saskwatch through a plastic lens (or two)

Why do people in big bands keep asking me to take photos of them?

Well, to clarify, there are only two bands. And actually, I love shooting Eagle and the Worm. I also loved shooting the marvellous group of cool cats that make up this most excellent band, Saskwatch. Apart from the fact that it was a lovely group of people to be around for a few hours on a cold Saturday afternoon, I think I enjoyed doing this largely because Liam really did all the work; I simply loaded, pointed, focused and clicked.

Liam had scouted all the locations (which were very usefully within walking distance of one another), and he basically directed the whole thing. With so much excellent input on his part, I imagine he could have asked anyone who is handy with a camera to take the shots and he still would have ended up with some pretty bangin' images of the band. But Liam had previously expressed a preference for authentic film photography, so I suppose that's why he asked me. And if I don't say so myself, the above image is something that most other photographers would never have produced due to the specific combination of film, camera and developing process.

This is the stand-out image of the day for me. I've never seen this film produce these colours. It's totally wild. The actual subjects are very typically composed for a band shot, and I think that familiarity makes the psychedelia of the colours more effective.

Most of the film I shot on that awfully windy and icy afternoon was actually 35mm in my SLRs. But knowing Liam dug the ultra-film look, I went out of my way to shoot with my plastic cameras too. The results, as you can see, are pretty interesting if nothing else. While the lack of clarity may not be ideal for many publicity purposes (which I have written about before), they add something to the images that is really special.

This photo is a case in point. While the colours aren't as outrageous as the previous shot (though their ordinariness is wonderful in and of itself), the fabulous square frames on the bridge effectively reveal just how much these plastic lenses distort the images around the edges. I mean, can you believe these bridge frames are actually square? The symmetry in the distortion is close to perfect here, almost to the point that it looks like some kind of amazing avant-garde structural design.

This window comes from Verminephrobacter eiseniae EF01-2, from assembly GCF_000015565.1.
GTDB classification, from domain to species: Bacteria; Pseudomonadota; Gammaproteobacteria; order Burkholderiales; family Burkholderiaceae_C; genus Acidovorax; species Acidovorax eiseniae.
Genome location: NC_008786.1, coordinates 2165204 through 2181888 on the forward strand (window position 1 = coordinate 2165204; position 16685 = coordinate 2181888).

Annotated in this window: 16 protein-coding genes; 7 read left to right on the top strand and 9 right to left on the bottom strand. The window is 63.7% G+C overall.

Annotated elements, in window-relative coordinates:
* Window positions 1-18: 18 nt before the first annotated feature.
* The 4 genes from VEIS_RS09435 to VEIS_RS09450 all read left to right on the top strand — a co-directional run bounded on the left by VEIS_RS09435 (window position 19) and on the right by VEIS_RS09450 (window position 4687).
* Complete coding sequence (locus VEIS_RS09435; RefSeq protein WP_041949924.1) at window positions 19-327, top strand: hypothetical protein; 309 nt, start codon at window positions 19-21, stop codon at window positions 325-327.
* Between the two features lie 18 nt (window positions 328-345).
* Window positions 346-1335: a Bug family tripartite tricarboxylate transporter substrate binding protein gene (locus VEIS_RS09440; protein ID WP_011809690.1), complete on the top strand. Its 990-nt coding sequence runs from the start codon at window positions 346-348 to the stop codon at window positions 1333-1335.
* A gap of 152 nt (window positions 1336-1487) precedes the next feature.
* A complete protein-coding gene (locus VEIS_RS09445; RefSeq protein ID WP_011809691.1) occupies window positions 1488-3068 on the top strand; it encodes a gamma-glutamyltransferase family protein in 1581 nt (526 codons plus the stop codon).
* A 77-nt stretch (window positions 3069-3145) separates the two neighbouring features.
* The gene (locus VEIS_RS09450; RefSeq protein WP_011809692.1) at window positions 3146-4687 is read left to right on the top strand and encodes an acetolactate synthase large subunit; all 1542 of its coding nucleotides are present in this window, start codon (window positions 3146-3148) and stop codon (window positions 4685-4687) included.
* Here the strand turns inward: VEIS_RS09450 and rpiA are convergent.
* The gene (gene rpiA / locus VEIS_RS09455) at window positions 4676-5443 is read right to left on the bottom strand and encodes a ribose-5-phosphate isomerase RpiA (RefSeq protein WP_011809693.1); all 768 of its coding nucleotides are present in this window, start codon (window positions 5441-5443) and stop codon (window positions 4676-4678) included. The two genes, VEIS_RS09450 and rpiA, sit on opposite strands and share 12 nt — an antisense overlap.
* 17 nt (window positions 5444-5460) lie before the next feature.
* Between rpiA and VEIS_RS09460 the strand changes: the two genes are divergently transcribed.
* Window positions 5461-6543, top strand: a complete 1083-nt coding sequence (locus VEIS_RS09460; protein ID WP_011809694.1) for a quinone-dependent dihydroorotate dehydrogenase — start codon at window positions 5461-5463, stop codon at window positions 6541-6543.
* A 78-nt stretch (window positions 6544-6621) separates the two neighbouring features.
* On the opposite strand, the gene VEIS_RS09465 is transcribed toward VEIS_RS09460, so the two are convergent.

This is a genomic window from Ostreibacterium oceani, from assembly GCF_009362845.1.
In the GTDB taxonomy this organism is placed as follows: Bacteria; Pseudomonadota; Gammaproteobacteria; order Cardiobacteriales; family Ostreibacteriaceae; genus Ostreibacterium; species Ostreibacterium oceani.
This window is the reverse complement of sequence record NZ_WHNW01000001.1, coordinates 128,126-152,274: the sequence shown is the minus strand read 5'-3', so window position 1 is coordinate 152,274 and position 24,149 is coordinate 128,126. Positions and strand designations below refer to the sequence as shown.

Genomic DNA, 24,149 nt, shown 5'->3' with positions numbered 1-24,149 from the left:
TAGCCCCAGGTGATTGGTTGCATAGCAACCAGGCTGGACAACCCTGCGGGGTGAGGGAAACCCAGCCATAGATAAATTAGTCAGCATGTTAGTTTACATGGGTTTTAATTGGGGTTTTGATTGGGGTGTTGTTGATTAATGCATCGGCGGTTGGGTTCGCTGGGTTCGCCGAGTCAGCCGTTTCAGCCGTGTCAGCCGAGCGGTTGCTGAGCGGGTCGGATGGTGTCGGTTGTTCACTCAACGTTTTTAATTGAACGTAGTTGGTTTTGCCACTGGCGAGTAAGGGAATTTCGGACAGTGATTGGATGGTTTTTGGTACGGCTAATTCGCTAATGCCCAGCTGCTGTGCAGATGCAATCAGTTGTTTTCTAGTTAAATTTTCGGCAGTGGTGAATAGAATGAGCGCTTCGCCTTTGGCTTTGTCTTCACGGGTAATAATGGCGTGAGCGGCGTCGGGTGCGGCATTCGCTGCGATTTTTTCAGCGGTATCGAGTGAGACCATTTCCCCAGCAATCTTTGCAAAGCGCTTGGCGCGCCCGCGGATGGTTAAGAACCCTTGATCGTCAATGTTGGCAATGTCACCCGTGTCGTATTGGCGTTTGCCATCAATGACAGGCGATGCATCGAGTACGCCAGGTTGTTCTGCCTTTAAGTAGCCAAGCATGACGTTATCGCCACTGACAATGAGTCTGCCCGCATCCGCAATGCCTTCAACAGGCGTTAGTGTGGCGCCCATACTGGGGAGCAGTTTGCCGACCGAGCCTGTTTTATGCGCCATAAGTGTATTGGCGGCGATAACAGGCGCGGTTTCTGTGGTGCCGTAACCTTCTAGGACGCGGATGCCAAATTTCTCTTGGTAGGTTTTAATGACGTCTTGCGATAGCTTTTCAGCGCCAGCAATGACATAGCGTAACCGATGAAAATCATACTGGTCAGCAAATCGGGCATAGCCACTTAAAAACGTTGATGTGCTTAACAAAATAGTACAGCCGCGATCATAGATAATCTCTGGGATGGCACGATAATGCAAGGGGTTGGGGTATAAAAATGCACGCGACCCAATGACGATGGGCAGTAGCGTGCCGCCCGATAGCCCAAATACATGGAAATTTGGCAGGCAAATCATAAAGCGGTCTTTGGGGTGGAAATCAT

I used some standard colour film for the first set-up too, which compared to the slide film looks pretty ordinary. But I love this photo. Not just because the washed-out colours have a particularly lovely vintage feel, but because it captures a great scene that, by chance, no other camera did. The little dog came from nowhere and excitedly raced past, disrupting the perfect formation that everyone was making every effort to hold. It's a really nice, unguarded moment.

Probably one of the best set-ups, Liam came across an abandoned armchair in this section of landscaping under the freeway overpass and thought it was too good not to use. I completely agree, though I'm not sure Nkechi did - I have to give her kudos for sitting through at least one spider attack. The concrete wall at the back, though subtle, adds this great atmosphere to the shot - very grimy, industrial, and also quite fascinating in that you wonder where the hell they are that has an armchair, lanscaping and a giant ugly concrete wall.

Similar to the bridge distortion on display earlier, this image has another prominent plastic-camera side effect: the light leak. This particular feature of plastic camera photography is alternately a blessing and a curse. There is a very fine line between a leak that adds character and a leak that completely ruins a photo. Happily, the light leak in this instance performs the former function.

While the light leak is great, for me it doesn't compare to the brilliance of the incredibly gothic colour tones in this photo. The atmosphere evoked by the location, the colours, the serious expressions on each face - and even the fact that Rob looks like he's disappearing into the shadows - is really beautiful. Unfortunately, the film is slightly underexposed so this image represents a rare occasion where I have had to do some relatively significant digital setting alterations in order to get a workable result. I don't usually do that, but in this case it is one hundred per cent worth it, and I'm sure the adjustments could be made in a darkroom too, if I'm getting really pedantic about the authenticity of my photos.

There were some great results from the 35mm shots too, but it's wonderful to be reminded that these often unreliable plastic cameras are capable of producing results beyond abstract shapes and colours. That there are so many variations in the plastic camera photos from the day make this project even more rewarding, because while I will never gain complete control over these notoriously temperamental pieces of equipment, it's nice to have a vague idea of the excellent images that they are occasionally capable of.

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